Christian Marclay’s 24-hour single-channel montage, The Clock (2010), contains over 12,000 cinema and television extracts from canonical thrillers, westerns, musicals and sci-fi through to obscure art-house oddities. Scenes from car chases and boardrooms to emergency wards, bank heists, trysts, and high-noon shootouts, Orson Welles impaled on a clock tower in ‘The Stranger’ (1946), the lightning strike at 10.04pm in ‘Back to the Future’ (1985), Big Ben exploding in ‘V for Vendetta’ (2005), or Helen Morse asking one of her students for the time in ‘Picnic at Hanging Rock’ (1975) provide cues as to the role of time’s passage in the appropriated film narrative and serve as a functioning timepiece that marks the exact time, in real time for the audience.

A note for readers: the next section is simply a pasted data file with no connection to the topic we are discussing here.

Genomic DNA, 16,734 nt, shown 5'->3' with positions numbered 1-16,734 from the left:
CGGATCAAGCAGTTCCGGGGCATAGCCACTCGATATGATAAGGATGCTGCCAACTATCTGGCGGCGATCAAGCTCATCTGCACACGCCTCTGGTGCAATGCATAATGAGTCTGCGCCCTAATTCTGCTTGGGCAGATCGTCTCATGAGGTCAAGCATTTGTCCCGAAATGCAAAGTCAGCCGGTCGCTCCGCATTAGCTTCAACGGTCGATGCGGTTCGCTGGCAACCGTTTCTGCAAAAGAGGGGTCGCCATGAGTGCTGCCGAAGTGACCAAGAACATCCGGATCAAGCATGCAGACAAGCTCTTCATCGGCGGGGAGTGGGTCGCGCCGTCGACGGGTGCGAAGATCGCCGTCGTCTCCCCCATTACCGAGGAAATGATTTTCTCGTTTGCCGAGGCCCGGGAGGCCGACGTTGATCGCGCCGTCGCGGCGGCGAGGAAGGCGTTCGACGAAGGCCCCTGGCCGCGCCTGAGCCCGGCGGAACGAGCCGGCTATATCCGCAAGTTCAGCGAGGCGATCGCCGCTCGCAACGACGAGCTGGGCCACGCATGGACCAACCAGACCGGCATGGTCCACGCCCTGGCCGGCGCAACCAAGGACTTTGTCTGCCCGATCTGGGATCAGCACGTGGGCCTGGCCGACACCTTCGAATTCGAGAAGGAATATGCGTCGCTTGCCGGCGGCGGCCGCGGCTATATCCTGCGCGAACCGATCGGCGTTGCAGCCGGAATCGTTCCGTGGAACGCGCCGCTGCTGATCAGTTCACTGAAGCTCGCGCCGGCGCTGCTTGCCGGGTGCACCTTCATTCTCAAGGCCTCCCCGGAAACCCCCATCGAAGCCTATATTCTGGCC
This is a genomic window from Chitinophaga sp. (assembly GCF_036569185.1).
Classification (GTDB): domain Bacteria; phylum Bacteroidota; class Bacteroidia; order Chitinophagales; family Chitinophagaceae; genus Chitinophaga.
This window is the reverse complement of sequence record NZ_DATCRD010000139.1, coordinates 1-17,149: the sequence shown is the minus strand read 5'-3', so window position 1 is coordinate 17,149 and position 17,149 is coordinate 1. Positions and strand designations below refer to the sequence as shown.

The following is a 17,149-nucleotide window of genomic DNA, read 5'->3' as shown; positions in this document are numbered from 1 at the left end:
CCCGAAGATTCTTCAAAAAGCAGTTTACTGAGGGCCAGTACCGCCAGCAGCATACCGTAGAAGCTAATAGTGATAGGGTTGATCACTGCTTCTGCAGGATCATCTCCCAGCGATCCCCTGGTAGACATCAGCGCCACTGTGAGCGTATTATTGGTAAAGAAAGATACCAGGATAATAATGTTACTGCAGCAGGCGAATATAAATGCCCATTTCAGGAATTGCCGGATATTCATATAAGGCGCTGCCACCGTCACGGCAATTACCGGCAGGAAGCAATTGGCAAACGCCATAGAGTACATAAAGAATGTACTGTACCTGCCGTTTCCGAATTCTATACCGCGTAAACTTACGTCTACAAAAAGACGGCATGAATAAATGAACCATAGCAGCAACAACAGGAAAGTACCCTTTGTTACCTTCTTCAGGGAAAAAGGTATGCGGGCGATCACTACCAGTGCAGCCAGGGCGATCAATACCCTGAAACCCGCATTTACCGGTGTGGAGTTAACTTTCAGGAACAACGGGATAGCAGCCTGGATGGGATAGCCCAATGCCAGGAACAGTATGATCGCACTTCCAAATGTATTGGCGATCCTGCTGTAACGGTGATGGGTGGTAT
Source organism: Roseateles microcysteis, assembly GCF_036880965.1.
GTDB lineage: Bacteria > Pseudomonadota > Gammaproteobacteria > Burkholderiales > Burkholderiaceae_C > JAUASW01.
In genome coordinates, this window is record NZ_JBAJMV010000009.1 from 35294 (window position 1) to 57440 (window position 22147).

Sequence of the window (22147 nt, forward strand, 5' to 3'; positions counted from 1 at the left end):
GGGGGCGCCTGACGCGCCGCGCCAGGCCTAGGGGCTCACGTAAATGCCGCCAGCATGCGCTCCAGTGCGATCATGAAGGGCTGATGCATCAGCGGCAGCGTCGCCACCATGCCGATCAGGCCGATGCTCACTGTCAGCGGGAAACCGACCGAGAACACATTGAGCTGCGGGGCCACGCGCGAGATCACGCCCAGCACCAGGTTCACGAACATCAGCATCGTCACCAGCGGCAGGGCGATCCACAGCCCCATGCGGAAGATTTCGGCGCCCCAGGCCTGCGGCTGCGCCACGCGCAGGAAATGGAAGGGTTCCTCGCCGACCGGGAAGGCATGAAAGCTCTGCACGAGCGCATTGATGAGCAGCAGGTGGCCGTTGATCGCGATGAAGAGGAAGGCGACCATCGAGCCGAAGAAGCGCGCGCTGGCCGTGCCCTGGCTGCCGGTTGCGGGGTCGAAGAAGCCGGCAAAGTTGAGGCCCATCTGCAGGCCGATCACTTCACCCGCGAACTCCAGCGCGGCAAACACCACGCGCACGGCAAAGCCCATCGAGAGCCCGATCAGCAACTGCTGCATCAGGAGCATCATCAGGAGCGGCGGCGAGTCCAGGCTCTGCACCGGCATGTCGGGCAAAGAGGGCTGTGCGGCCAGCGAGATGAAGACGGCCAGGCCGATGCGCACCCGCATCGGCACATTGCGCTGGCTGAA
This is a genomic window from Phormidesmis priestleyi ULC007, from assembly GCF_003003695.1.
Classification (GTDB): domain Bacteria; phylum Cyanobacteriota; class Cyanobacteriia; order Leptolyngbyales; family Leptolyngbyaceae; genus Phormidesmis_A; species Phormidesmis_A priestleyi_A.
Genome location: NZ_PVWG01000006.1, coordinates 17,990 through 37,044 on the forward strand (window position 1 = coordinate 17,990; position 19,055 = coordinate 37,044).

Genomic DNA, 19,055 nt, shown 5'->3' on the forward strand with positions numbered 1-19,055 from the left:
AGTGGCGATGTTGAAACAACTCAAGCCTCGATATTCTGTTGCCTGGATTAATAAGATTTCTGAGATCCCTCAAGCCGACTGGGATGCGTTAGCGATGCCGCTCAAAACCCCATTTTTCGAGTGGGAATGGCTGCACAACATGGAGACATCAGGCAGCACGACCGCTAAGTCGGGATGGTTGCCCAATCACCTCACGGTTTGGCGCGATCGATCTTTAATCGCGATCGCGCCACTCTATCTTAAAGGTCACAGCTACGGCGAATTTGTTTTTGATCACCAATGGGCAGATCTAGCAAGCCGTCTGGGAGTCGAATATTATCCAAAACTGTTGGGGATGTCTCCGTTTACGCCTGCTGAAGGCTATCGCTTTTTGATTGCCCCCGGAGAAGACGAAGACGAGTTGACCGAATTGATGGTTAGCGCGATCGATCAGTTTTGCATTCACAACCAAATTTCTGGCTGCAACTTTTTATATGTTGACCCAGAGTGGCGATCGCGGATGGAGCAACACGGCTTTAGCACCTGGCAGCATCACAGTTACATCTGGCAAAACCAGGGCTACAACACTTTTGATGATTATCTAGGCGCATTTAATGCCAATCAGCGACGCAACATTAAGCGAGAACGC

The Clock plays with the viewer’s sense of expectation, casting time as a multifaceted protagonist. Space, sound and action intertwine as different programs and their characters glance, move or interact with one another. As one figure, placed in the black and white setting of an old film gazes off-screen in response to the sound of bell chimes, the camera pans to the clock in question only for it to be from an entirely different film; this time in colour. These visual continuities also include Marclay’s revisit of single films such as Montgomery Clift and Jennifer Jones waiting for the 8.30am train in ‘Indiscretion of an American Wife’ (1953).
Screening 10am to 5pm Friday to Wednesday, and for 24 hours every Thursday at Melbourne’s Australian Centre for the Moving Image from 23 January to 10 March 2019.